Age-period-cohort analysis of infectious disease mortality in urban-rural China, 1990-2010.

Li Z, Wang P, Gao G, Xu C, Chen X - Int J Equity Health (2016)

Age, period and birth cohort effects of infectious disease mortality of Chinese urban and rural residents, 1990–2010. a Age effects. b Period effects. c Birth cohort effects
© Copyright Policy - OpenAccess
Related In: Results  -  Collection

License 1 - License 2
Show All Figures
getmorefigures.php?uid=PMC4815076&req=5

Fig3: Age, period and birth cohort effects of infectious disease mortality of Chinese urban and rural residents, 1990–2010. a Age effects. b Period effects. c Birth cohort effects
Mentions: To distinguish the age, period, and cohort effects simultaneously, this study used the APC model (IE) to analyze infectious disease mortality trends (1990–2010) of Chinese urban and rural residents (5–84 years old). Table 1 shows the estimated coefficient, standard error, and other information. To compare the relative mortality risk across ages, periods, and birth cohorts, we calculated the exponential value of the estimated coefficients (exp(coef.) = ecoef.) (Table 1). Specifically, this value denotes the mortality relative risk (RR) of a particular age, period, or birth cohort relative to average levels [46, 47]. To grasp age, period, and cohort effect trends more intuitively, we plotted Fig. 3 based on the exponential value.Table 1

Bottom Line: The mortality gap between urban and rural residents substantially narrowed during this period.From the 1906-1910 to the 1941-1945 birth cohorts, the decrease of mortality among urban residents was significantly faster than that of subsequent birth cohorts and rural counterparts.It is necessary to further strengthen screening, immunization, and treatment for the elderly and for older cohorts at high risk.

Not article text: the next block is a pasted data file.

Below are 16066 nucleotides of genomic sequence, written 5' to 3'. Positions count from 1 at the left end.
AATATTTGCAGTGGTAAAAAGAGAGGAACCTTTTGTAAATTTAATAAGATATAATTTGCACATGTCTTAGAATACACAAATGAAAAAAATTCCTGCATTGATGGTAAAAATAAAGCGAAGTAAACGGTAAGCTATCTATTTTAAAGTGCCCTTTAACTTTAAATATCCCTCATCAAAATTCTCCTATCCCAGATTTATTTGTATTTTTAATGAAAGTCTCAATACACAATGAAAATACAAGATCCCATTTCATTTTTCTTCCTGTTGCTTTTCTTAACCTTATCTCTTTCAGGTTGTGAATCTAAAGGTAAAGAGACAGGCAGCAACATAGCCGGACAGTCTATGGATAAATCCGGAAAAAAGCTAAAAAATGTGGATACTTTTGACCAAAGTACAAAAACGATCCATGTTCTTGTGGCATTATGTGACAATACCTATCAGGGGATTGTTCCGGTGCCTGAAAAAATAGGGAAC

View Article: PubMed Central - PubMed

Affiliation: School of Social and Behavioral Sciences, Nanjing University, Nanjing, China.

ABSTRACT

Background: Although a number of studies on infectious disease trends in China exist, these studies have not distinguished the age, period, and cohort effects simultaneously. Here, we analyze infectious disease mortality trends among urban and rural residents in China and distinguish the age, period, and cohort effects simultaneously.

Methods: Infectious disease mortality rates (1990-2010) of urban and rural residents (5-84 years old) were obtained from the China Health Statistical Yearbook and analyzed with an age-period-cohort (APC) model based on Intrinsic Estimator (IE).

Results: Infectious disease mortality is relatively high at age group 5-9, reaches a minimum in adolescence (age group 10-19), then rises with age, with the growth rate gradually slowing down from approximately age 75. From 1990 to 2010, except for a slight rise among urban residents from 2000 to 2005, the mortality of Chinese residents experienced a substantial decline, though at a slower pace from 2005 to 2010. In contrast to the urban residents, rural residents experienced a rapid decline in mortality during 2000 to 2005. The mortality gap between urban and rural residents substantially narrowed during this period. Overall, later birth cohorts experienced lower infectious disease mortality risk. From the 1906-1910 to the 1941-1945 birth cohorts, the decrease of mortality among urban residents was significantly faster than that of subsequent birth cohorts and rural counterparts.

Conclusions: With the rapid aging of the Chinese population, the prevention and control of infectious disease in elderly people will present greater challenges. From 1990 to 2010, the infectious disease mortality of Chinese residents and the urban-rural disparity have experienced substantial declines. However, the re-emergence of previously prevalent diseases and the emergence of new infectious diseases created new challenges. It is necessary to further strengthen screening, immunization, and treatment for the elderly and for older cohorts at high risk.

No MeSH data available.


Related in: MedlinePlus